Even Trump Seems Offended By Duterte’s Remarks About President Obama

Donald Trump, one of the most offensive and bigoted politicians in the United States, does not look impressed by the Filipino president’s comments.

Donald Trump

When the enemy of your enemy says you have crossed the line, the line is probably so far behind that it is not even visible anymore.

The hot-tempered president of the Philippines, Rodrigo Duterte, sparked international outrage this week after he called U.S. President Barack Obama a “son of a w****,” forewarning that he would not discuss the extrajudicial killings in his country due to the current war on drugs.

Following this particularly colorful outburst, Obama, who was supposed to meet in Laos with Duterte — also known as “Trump of the East” due to his temperament and offensive nature  respectfully declined the meeting.

However, it seems even the real Donald Trump, the champion of birther rumors, was a little perturbed by Duterte’s comments.

The Republican presidential nominee, who once mocked a disabled reporter at his rally and frequently insults minorities and women, shared his two cents on the matter via Twitter.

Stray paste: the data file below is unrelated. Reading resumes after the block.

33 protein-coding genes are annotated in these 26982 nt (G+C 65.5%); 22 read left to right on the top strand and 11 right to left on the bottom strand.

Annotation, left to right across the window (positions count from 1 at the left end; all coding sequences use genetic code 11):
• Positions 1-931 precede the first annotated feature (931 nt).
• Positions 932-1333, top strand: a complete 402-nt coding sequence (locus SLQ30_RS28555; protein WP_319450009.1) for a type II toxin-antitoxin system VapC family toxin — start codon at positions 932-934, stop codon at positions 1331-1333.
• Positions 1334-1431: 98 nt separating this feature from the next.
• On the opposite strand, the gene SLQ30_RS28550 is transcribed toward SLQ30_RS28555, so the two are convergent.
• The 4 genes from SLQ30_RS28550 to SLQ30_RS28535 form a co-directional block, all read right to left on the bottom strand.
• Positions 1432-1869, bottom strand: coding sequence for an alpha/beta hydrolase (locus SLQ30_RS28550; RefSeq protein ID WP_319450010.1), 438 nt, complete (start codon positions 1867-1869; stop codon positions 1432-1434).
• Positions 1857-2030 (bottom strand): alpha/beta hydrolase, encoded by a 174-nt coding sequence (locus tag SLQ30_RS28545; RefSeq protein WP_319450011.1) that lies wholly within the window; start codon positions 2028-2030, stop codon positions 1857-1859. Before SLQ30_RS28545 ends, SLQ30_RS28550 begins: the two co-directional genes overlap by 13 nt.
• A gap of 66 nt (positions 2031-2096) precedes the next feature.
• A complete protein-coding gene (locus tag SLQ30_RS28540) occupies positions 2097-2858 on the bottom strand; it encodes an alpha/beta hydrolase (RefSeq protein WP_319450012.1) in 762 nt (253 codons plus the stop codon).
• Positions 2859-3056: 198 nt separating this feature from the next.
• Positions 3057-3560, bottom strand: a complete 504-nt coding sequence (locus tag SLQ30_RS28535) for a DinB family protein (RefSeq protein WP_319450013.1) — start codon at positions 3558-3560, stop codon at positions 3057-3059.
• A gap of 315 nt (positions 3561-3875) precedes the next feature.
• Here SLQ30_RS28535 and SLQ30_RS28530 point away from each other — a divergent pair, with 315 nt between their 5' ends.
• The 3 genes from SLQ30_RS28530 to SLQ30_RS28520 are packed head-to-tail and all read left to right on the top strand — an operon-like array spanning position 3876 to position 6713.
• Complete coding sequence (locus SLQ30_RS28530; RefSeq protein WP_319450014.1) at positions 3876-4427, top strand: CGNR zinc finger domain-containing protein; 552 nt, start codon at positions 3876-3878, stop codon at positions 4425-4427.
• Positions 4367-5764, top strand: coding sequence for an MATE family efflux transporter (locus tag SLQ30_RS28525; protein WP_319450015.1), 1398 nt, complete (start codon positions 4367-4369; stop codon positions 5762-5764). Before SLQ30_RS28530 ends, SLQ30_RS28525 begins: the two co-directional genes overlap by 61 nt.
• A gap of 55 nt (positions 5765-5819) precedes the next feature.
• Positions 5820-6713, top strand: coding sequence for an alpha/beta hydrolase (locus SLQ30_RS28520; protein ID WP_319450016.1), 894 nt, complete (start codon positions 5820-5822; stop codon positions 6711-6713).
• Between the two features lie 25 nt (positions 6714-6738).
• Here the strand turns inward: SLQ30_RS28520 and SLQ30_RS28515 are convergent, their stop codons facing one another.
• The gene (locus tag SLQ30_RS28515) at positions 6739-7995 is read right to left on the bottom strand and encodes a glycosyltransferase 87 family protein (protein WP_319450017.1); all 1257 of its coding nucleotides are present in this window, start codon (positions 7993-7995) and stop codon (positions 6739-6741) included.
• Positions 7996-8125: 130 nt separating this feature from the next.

The Air Force One comment refers to an incident at the G20 summit in China where Obama had to exit his airplane from the back entrance instead of the traditional exit onto a red carpet. Trump said if he were in Obama's shoes, he would have left the summit in protest.

“I’ve got to tell you, if that were me, I would say, ‘You know what, folks, I respect you a lot but close the doors, let's get out of here,’” he said at the time. “It’s a sign of such disrespect.”

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Trump is not the only presidential nominee to have weighed in on the matter. His Democratic rival Hillary Clinton also condemned the Filipino president’s comment, saying the White House made the right call in canceling the meeting.

“When the president of the Philippines insulted our president, it was appropriate in a very low-key way to say: sorry, no meeting,” said the former secretary of the state. “We have a lot of ties between the United States and the Philippines. And I think it’s very important that we have a relationship. But there has to be a certain level of respect that is expected on both sides.”

Meanwhile, Duterte has backtracked on his expletive-laced insult and claimed he did not intend it as a personal attack.

"I do not want to quarrel with him," he said of Obama on Monday at the Association of Southeast Asian Nations summit. "He's the most powerful president of any country on the planet."

The White House says the U.S. president might still meet with his Filipino counterpart, but only informally.

“Words matter,” said State Department representative Mark Toner, according to Reuters.

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